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Urban Waters Partnership

Accomplishments: Los Angeles Urban Waters Location

2016

Urban Waters Ambassador Recieves Mayor of Los Angeles Commendation

The mayor gave an official commendation to Pauline Louie, the Urban Waters Ambassador for the Los Angeles River, on September 15th, 2016. The award recognizes her achievements as part of the Urban Waters Federal Partnership, saying: "I, Eric Garcetti, as Mayor of the City of Los Angeles, do hereby commend and offer appreciation to Pauline Louie and the Urban Waters Federal Partnership for the exceptional service to the City of Los Angeles in bringing new life to our Los Angeles River."

2015

Juan Bautista de Anza Historic Trail Certification - Los Angeles River Corridor

The exploratory expedition led by Spanish Lieutenant Colonel Juan Bautista de Anza and 240 people from Culican, New Spain camped along the Los Angeles River in 1775 on their way to San Francisco.  In 1781, a member of the Anza expedition, Jose Vicente Feliz, returned to help establish El Pueblo de la Reina de Los Angeles - or what we call today the City of Los Angeles. As much as the Los Angeles River helped to define a mysterious landscape for weary explorers in 1775 with water, food and respite, the certification of this portion of the Trail reveals the role of the Los Angeles River in the City's history, and the complexity of its influence in its future. 

The Urban Waters Federal Partnership worked with the City of Los Angeles and the National Park Service certified this portion of the river as historical and marked the event celebrating along the River on October 15, 2015 with local officials, including the mayor of Los Angeles, Eric Garcetti.  To highlight the connection between the natural and cultural heritage of Los Angeles through the Every Kid in a Park Initiative, over 400 local 4th-Grade students joined National Director Julie Williams and Mayor Garcetti in receiving their free annual family pass to national recreational lands, and being sworn in as Junior Rangers.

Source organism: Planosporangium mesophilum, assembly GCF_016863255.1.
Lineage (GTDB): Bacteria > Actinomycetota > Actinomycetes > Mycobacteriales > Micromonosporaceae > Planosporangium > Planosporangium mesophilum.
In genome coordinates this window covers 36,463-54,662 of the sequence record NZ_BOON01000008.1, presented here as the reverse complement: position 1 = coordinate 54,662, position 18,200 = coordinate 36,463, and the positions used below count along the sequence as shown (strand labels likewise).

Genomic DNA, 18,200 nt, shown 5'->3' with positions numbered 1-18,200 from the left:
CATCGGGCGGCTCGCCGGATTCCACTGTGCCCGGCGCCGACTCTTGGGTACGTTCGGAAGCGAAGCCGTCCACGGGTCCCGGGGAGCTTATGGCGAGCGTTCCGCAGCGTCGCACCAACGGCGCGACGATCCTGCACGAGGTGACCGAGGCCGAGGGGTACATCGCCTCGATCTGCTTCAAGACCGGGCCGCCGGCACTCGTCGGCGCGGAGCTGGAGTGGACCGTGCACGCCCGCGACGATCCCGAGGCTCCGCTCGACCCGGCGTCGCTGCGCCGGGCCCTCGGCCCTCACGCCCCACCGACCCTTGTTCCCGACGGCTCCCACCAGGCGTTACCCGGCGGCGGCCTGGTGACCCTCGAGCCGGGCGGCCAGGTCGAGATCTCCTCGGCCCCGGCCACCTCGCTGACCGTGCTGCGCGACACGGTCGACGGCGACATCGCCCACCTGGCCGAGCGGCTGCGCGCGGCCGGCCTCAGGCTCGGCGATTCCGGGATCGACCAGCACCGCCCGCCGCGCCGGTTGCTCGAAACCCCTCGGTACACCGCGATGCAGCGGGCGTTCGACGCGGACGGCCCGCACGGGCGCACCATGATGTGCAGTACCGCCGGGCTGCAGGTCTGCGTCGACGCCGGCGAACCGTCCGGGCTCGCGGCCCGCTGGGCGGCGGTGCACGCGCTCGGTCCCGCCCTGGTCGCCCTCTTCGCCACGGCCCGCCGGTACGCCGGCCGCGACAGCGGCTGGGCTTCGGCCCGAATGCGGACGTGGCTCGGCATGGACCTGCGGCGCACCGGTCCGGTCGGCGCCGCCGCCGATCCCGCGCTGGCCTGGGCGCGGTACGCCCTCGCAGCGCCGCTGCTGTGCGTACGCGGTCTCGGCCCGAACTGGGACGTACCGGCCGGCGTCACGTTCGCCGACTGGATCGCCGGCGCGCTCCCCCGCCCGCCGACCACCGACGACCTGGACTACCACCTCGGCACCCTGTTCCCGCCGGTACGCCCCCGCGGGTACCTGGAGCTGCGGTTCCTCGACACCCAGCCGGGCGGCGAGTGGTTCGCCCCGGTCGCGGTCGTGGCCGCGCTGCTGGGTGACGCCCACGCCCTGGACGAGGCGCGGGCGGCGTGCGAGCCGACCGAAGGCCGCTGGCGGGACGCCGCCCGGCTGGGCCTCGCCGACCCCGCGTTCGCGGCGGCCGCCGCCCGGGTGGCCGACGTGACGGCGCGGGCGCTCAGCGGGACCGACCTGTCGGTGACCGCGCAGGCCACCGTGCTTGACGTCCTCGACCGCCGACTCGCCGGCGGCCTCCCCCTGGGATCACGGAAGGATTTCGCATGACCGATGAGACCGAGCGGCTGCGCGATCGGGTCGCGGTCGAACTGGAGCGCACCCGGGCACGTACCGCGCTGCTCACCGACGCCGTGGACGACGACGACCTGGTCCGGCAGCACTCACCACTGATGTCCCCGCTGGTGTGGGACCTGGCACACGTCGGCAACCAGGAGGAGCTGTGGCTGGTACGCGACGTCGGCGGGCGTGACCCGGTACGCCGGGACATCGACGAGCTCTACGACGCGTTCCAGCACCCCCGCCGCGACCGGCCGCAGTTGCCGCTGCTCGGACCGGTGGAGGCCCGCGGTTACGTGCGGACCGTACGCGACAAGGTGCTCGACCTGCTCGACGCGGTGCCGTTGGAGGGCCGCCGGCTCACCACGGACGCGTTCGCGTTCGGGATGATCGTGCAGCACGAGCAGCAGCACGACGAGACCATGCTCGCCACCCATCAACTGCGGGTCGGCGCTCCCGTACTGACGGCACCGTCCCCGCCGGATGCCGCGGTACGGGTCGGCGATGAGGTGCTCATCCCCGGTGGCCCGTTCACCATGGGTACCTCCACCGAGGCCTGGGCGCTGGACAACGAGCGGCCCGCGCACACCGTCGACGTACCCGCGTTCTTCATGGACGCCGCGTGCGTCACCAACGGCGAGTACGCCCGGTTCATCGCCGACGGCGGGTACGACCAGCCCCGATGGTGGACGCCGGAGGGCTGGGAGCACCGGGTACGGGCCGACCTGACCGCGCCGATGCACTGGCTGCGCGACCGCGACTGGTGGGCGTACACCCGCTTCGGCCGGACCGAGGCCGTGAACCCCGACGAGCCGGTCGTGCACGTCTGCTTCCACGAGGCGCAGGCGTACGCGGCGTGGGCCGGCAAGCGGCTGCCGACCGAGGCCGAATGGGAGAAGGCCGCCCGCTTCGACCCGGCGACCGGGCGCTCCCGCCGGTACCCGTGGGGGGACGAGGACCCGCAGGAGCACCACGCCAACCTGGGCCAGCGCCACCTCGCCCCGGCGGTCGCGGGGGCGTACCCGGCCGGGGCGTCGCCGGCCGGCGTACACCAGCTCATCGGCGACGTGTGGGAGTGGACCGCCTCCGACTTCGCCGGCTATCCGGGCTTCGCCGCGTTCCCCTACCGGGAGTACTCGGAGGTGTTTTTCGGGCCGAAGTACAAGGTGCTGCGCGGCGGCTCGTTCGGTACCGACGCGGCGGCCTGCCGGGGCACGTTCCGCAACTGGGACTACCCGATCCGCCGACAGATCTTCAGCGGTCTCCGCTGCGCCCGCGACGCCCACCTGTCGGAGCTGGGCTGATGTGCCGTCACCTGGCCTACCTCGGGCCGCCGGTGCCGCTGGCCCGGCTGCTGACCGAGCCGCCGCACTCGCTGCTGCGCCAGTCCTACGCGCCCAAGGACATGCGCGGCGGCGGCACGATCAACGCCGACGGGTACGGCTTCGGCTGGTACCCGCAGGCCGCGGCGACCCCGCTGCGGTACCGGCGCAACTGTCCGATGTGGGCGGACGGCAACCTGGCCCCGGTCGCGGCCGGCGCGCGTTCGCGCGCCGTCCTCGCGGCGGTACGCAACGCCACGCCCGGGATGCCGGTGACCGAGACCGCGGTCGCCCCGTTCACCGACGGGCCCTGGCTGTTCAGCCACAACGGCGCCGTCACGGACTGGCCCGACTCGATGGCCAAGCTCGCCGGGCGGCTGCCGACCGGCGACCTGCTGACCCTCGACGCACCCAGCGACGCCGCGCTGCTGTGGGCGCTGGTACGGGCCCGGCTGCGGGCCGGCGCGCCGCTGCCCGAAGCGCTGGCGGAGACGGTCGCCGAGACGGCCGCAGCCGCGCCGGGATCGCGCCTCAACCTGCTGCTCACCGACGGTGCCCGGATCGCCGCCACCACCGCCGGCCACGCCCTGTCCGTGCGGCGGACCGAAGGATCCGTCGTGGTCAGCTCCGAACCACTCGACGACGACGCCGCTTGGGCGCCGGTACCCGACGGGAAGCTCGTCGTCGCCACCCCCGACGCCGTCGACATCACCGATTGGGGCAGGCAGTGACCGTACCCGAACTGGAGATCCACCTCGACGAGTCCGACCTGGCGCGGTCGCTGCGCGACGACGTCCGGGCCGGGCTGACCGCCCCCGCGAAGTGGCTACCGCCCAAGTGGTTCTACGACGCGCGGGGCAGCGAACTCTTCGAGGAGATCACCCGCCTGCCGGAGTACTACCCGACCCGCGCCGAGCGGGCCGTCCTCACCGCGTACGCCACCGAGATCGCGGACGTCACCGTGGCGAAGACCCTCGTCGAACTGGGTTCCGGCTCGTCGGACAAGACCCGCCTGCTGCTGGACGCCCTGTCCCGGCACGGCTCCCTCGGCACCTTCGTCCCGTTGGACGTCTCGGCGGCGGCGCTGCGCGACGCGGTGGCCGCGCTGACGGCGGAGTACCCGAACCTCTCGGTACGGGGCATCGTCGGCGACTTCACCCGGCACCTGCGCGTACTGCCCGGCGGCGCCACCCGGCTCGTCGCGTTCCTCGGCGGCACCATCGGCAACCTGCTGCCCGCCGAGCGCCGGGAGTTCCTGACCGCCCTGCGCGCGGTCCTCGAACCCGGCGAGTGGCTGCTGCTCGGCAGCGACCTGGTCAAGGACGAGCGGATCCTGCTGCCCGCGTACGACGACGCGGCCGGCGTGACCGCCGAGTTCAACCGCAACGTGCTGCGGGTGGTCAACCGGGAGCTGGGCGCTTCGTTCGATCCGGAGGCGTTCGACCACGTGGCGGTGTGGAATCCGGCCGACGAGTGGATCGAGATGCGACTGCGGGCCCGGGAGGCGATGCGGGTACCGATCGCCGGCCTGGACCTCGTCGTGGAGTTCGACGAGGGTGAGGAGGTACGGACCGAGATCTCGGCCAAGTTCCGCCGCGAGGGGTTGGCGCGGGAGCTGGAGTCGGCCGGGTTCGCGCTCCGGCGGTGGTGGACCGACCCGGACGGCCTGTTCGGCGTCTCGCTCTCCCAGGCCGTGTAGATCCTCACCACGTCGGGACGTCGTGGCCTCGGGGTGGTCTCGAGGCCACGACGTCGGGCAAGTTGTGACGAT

Los Angeles River and Aliso Creek Confluence Park

The Trust for Public Land has worked to identify opportunities to bring parks, trails and green streets to low and moderate income communities locked in the hardscaped urban core of Los Angeles. The fenced, concrete-lined meeting spot of the Los Angeles River and one of its San Fernando Valley tributaries at Aliso Creek is being transformed into a recreational hub along the River that includes a natural park, outdoor community meeting areas, public art, and 1.5 miles of walking and biking paths.

The Urban Waters Federal Partnership has been working with its partners including the U.S. Department of Housing and Urban Development which provided Community Development Block Grant funding, to showcase the engagement of federal programs typically less-utilized in environmental projects in multi-benefit neighborhood projects that includes river revitalization, expanded recreation, and storm water management as a driver of community economic development.

Green Infrastructure and Climate Change Resilience Charrette

In support of Urban Waters partners working to increase the number and effectiveness of green infrastructure projects in the Los Angeles area, the EPA and the City of LA conducted a Green Infrastructure and Climate Change Resilience Charrette on September 24, 2015 that drew over 75 practitioners from a diverse range of stakeholders involved in local infrastructure planning. The event was designed to move stakeholders from discussion about the dire need for water conservation and storm water management to ground-level design and action. Participants focused on three transportation corridors within the LA River Watershed aligning with an overarching resiliency theme of heat island relief, urban connectivity/revitalization, and local water supply enhancement. Breakout groups came up with plans for using green infrastructure to improve resiliency and made recommendations for better institutionalizing green infrastructure in local planning processes which were presented to officials present from City, County and State agencies.